Lauren: My process is different every time, so I can’t say that it has changed. My creative headspace is definitely different than it used to be, but I think that mostly just comes from gaining new experiences and being comfortable with who I am and what I have to say.

Johnny: Your sound is quite a unique tapestry that has threads of several different styles and artists weaved into it. How do you describe it, and who are the artists you looked to for inspiration in the evolution of your sound?

Lauren: The evolution of my sound has been very organic. I grew up singing country music, but as I got older and began to develop my own musical appetite, I didn’t limit myself to being just one kind of artist. As I’ve transitioned into the sound that I have now, and writing for “Smoke Signals,” I’ve listened a lot to The Black Keys, Grace Potter, and Lana del Rey, as well as Fleetwood Mac, Tom Petty, and The Beatles. I think you will always be able to hear whispers of my country music upbringing in everything I do.

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Johnny: You grew up in Bullard and have played all over East Texas, but you’ve spent a lot of time in Nashville as well. How much of the time is split between the two these days, and what kind of professional challenges does a move like that bring?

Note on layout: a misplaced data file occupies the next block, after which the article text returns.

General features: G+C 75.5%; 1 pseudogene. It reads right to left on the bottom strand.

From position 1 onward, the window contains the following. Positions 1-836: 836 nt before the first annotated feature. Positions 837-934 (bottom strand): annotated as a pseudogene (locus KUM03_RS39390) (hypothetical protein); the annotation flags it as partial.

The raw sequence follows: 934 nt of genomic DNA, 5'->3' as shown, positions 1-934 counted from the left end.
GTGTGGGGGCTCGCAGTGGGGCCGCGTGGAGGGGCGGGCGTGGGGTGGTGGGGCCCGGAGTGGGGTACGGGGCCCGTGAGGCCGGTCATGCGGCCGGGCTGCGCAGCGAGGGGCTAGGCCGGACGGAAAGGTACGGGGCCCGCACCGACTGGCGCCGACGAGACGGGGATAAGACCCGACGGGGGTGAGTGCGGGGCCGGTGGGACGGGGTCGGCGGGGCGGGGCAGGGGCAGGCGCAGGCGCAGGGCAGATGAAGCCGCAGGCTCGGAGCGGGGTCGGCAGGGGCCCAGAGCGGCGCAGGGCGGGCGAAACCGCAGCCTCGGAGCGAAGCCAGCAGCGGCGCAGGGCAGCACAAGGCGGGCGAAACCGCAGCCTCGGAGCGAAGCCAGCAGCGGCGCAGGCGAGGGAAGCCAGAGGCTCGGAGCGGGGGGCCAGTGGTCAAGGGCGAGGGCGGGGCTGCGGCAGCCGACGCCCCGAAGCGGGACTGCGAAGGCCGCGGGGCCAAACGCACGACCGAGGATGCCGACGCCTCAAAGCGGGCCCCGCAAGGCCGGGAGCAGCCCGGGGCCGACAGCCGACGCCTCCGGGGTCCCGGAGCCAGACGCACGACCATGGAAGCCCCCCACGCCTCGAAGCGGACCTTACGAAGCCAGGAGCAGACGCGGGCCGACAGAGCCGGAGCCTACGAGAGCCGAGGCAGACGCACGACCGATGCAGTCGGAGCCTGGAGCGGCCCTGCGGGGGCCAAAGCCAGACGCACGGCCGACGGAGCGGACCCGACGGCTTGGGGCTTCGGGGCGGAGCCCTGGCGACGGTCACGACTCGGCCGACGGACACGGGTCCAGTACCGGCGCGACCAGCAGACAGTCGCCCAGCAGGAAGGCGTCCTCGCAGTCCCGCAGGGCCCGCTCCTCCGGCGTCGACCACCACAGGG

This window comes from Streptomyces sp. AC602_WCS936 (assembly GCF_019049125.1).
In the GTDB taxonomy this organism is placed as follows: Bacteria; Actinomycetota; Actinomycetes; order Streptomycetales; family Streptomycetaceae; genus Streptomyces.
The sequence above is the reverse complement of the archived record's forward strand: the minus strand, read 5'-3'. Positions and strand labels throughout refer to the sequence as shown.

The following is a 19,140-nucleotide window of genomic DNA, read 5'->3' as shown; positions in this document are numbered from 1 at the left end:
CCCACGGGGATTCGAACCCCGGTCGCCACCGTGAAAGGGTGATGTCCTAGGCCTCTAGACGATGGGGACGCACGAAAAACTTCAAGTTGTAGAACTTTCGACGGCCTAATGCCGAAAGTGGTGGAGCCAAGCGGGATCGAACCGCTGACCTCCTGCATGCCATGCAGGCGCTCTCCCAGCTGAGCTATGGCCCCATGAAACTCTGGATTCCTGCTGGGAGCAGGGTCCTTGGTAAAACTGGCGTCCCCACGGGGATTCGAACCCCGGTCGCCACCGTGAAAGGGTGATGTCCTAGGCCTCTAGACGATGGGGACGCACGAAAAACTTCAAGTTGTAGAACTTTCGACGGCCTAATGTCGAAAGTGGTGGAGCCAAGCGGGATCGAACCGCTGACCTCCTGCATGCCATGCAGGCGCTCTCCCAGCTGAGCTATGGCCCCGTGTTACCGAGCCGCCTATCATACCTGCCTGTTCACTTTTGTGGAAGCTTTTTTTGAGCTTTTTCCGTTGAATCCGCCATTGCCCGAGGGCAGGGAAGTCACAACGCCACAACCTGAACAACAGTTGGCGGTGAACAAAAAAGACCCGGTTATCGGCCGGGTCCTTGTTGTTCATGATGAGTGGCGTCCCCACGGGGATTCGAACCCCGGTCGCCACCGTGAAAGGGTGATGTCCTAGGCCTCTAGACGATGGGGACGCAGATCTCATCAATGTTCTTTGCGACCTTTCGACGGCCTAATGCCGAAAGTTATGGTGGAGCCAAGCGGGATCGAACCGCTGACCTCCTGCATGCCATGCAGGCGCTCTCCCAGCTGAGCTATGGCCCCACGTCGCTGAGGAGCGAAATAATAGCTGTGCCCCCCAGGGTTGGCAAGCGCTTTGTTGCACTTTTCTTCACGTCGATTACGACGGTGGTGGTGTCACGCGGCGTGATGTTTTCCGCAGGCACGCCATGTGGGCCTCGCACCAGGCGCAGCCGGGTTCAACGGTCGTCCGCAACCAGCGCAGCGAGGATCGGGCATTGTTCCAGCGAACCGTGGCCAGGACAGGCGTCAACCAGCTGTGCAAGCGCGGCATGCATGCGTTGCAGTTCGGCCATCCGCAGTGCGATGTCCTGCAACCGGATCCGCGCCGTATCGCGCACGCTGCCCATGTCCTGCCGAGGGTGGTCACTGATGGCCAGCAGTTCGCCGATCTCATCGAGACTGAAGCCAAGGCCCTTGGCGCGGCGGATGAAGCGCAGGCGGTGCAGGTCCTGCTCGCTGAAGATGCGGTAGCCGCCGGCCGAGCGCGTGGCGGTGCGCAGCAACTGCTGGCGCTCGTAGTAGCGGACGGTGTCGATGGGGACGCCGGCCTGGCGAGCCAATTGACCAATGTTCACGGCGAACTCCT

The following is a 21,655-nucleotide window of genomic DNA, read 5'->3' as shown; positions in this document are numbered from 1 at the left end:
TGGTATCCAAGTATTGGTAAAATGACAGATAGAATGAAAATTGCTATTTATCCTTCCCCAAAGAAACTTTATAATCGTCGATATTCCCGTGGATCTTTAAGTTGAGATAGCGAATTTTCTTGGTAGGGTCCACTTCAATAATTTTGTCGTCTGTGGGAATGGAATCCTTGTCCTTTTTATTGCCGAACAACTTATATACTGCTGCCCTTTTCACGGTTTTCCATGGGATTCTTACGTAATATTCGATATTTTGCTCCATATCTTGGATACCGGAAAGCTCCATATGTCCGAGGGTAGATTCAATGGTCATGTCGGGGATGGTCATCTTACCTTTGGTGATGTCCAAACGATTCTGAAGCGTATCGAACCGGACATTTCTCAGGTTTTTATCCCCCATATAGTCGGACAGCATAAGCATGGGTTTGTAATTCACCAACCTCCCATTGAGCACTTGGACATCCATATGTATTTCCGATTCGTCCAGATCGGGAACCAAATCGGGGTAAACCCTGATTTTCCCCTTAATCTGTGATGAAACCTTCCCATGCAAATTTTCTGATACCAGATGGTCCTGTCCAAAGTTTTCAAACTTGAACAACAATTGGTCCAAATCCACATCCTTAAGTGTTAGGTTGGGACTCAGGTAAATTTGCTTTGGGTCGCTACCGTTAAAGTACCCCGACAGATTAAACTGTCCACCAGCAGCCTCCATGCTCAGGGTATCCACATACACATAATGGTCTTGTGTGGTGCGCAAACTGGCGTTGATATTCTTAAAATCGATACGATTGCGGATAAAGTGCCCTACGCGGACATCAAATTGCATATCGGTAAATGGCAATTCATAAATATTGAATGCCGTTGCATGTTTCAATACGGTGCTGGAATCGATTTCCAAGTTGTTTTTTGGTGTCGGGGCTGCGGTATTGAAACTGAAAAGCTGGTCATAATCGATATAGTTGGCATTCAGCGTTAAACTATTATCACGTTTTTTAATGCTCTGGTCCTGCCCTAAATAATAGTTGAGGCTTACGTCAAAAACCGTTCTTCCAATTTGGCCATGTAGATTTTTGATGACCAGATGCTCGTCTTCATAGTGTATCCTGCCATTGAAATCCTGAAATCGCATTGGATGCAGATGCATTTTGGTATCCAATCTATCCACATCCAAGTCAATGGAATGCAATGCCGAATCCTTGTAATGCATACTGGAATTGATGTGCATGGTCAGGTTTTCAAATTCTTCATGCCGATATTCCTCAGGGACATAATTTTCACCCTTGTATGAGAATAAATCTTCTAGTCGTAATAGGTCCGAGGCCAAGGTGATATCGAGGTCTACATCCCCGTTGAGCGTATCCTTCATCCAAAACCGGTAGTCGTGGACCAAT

Lauren: I lived in Nashville for about a year and a half. There’s music going on all the time, and I found a really great community of people that were really into what I was doing. But I missed having the freedom to travel. I missed my band. At one point I was working three part time jobs, playing shows at night, and still paying for groceries with spare change and calling home for money. I got into a really dark place being stuck there. I had to make the best decision for my career and myself, which was to move back home to East Texas and have more freedom to go and play shows wherever I want. I’ve been lucky to find cool music communities all around Texas, Colorado, and California. I joke a lot that I basically live in my car; it feels like it sometimes!

Johnny: Your debut album “Smoke Signals” is a great release, and the production value is out of this world for a debut from an independent artist. Who did you work with on this, and what has the response to the album been so far?

Lauren: Thanks! “Smoke Signals” is one of my greatest accomplishments. I’m so incredibly proud of that record and all the great people who were involved with it. I worked with Rosewood Studios in Tyler where I’ve been recording since I was 12. They’re the best, and people seem to really love it. I’ve gotten some radio play on several songs from that album, which is one of the coolest feelings in the world.

Johnny: Behind every successful singer at some point is a solid band. Do you have a regular cast of musicians taking the stage with you?